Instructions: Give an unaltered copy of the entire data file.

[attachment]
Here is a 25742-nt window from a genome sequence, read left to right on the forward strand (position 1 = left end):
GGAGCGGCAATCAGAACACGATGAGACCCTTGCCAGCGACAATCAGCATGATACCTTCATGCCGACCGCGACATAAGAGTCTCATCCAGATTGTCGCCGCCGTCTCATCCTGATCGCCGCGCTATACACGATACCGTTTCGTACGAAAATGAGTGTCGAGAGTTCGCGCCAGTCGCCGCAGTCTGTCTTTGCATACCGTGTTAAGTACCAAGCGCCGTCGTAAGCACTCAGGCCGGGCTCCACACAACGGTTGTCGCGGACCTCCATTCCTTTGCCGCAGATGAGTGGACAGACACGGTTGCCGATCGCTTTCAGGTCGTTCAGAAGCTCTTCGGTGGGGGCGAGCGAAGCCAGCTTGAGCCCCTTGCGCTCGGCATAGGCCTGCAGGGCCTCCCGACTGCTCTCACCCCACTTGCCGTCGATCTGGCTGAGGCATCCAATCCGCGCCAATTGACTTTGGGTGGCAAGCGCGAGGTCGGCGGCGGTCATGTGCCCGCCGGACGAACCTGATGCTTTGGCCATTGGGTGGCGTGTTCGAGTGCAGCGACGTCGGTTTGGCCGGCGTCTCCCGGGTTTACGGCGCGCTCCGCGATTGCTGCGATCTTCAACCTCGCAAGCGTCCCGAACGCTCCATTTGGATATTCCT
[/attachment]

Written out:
Here is a 25742-nt window from a genome sequence, read left to right on the forward strand (position 1 = left end):
GGAGCGGCAATCAGAACACGATGAGACCCTTGCCAGCGACAATCAGCATGATACCTTCATGCCGACCGCGACATAAGAGTCTCATCCAGATTGTCGCCGCCGTCTCATCCTGATCGCCGCGCTATACACGATACCGTTTCGTACGAAAATGAGTGTCGAGAGTTCGCGCCAGTCGCCGCAGTCTGTCTTTGCATACCGTGTTAAGTACCAAGCGCCGTCGTAAGCACTCAGGCCGGGCTCCACACAACGGTTGTCGCGGACCTCCATTCCTTTGCCGCAGATGAGTGGACAGACACGGTTGCCGATCGCTTTCAGGTCGTTCAGAAGCTCTTCGGTGGGGGCGAGCGAAGCCAGCTTGAGCCCCTTGCGCTCGGCATAGGCCTGCAGGGCCTCCCGACTGCTCTCACCCCACTTGCCGTCGATCTGGCTGAGGCATCCAATCCGCGCCAATTGACTTTGGGTGGCAAGCGCGAGGTCGGCGGCGGTCATGTGCCCGCCGGACGAACCTGATGCTTTGGCCATTGGGTGGCGTGTTCGAGTGCAGCGACGTCGGTTTGGCCGGCGTCTCCCGGGTTTACGGCGCGCTCCGCGATTGCTGCGATCTTCAACCTCGCAAGCGTCCCGAACGCTCCATTTGGATATTCCT